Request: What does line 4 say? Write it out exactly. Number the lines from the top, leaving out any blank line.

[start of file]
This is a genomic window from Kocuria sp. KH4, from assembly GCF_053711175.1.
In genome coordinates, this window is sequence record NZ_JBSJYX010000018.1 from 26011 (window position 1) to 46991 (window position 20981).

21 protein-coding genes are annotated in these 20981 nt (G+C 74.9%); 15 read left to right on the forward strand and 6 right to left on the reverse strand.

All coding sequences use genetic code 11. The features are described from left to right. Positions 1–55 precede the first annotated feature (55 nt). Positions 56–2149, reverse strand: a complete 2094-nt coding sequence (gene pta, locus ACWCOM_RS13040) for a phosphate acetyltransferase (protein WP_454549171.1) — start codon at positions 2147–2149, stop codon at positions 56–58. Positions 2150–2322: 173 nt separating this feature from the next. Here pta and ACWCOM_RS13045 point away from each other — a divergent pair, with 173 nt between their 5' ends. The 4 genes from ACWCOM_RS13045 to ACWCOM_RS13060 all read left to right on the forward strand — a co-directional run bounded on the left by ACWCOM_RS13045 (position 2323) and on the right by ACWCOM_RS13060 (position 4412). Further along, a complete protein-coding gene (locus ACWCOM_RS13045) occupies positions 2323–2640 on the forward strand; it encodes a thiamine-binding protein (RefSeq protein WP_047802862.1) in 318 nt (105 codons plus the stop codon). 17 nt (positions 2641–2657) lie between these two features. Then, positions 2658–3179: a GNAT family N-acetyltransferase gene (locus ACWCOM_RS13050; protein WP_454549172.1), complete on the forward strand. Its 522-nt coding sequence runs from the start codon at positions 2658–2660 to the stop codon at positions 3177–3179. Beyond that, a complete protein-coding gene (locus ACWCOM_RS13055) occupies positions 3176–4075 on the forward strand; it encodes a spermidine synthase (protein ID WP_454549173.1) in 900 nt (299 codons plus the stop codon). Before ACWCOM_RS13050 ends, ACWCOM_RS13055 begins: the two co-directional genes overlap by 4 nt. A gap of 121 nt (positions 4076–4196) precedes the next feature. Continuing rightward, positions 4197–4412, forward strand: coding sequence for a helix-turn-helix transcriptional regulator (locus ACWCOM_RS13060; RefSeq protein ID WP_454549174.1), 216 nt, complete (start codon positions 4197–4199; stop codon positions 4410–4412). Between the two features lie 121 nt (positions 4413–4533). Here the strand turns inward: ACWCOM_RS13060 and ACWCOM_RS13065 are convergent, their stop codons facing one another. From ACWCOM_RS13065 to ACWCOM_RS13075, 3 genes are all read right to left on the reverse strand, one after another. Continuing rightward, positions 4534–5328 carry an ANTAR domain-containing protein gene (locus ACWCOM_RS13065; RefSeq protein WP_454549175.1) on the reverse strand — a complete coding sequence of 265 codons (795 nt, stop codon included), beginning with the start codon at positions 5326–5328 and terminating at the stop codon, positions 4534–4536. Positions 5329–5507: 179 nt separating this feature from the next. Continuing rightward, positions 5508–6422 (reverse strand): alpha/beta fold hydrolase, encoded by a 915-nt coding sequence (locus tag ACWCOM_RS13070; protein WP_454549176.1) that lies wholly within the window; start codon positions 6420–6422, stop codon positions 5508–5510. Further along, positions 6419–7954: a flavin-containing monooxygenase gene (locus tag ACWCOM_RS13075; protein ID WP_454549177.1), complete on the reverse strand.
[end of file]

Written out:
All coding sequences use genetic code 11. The features are described from left to right. Positions 1–55 precede the first annotated feature (55 nt). Positions 56–2149, reverse strand: a complete 2094-nt coding sequence (gene pta, locus ACWCOM_RS13040) for a phosphate acetyltransferase (protein WP_454549171.1) — start codon at positions 2147–2149, stop codon at positions 56–58. Positions 2150–2322: 173 nt separating this feature from the next. Here pta and ACWCOM_RS13045 point away from each other — a divergent pair, with 173 nt between their 5' ends. The 4 genes from ACWCOM_RS13045 to ACWCOM_RS13060 all read left to right on the forward strand — a co-directional run bounded on the left by ACWCOM_RS13045 (position 2323) and on the right by ACWCOM_RS13060 (position 4412). Further along, a complete protein-coding gene (locus ACWCOM_RS13045) occupies positions 2323–2640 on the forward strand; it encodes a thiamine-binding protein (RefSeq protein WP_047802862.1) in 318 nt (105 codons plus the stop codon). 17 nt (positions 2641–2657) lie between these two features. Then, positions 2658–3179: a GNAT family N-acetyltransferase gene (locus ACWCOM_RS13050; protein WP_454549172.1), complete on the forward strand. Its 522-nt coding sequence runs from the start codon at positions 2658–2660 to the stop codon at positions 3177–3179. Beyond that, a complete protein-coding gene (locus ACWCOM_RS13055) occupies positions 3176–4075 on the forward strand; it encodes a spermidine synthase (protein ID WP_454549173.1) in 900 nt (299 codons plus the stop codon). Before ACWCOM_RS13050 ends, ACWCOM_RS13055 begins: the two co-directional genes overlap by 4 nt. A gap of 121 nt (positions 4076–4196) precedes the next feature. Continuing rightward, positions 4197–4412, forward strand: coding sequence for a helix-turn-helix transcriptional regulator (locus ACWCOM_RS13060; RefSeq protein ID WP_454549174.1), 216 nt, complete (start codon positions 4197–4199; stop codon positions 4410–4412). Between the two features lie 121 nt (positions 4413–4533). Here the strand turns inward: ACWCOM_RS13060 and ACWCOM_RS13065 are convergent, their stop codons facing one another. From ACWCOM_RS13065 to ACWCOM_RS13075, 3 genes are all read right to left on the reverse strand, one after another. Continuing rightward, positions 4534–5328 carry an ANTAR domain-containing protein gene (locus ACWCOM_RS13065; RefSeq protein WP_454549175.1) on the reverse strand — a complete coding sequence of 265 codons (795 nt, stop codon included), beginning with the start codon at positions 5326–5328 and terminating at the stop codon, positions 4534–4536. Positions 5329–5507: 179 nt separating this feature from the next. Continuing rightward, positions 5508–6422 (reverse strand): alpha/beta fold hydrolase, encoded by a 915-nt coding sequence (locus tag ACWCOM_RS13070; protein WP_454549176.1) that lies wholly within the window; start codon positions 6420–6422, stop codon positions 5508–5510. Further along, positions 6419–7954: a flavin-containing monooxygenase gene (locus tag ACWCOM_RS13075; protein ID WP_454549177.1), complete on the reverse strand.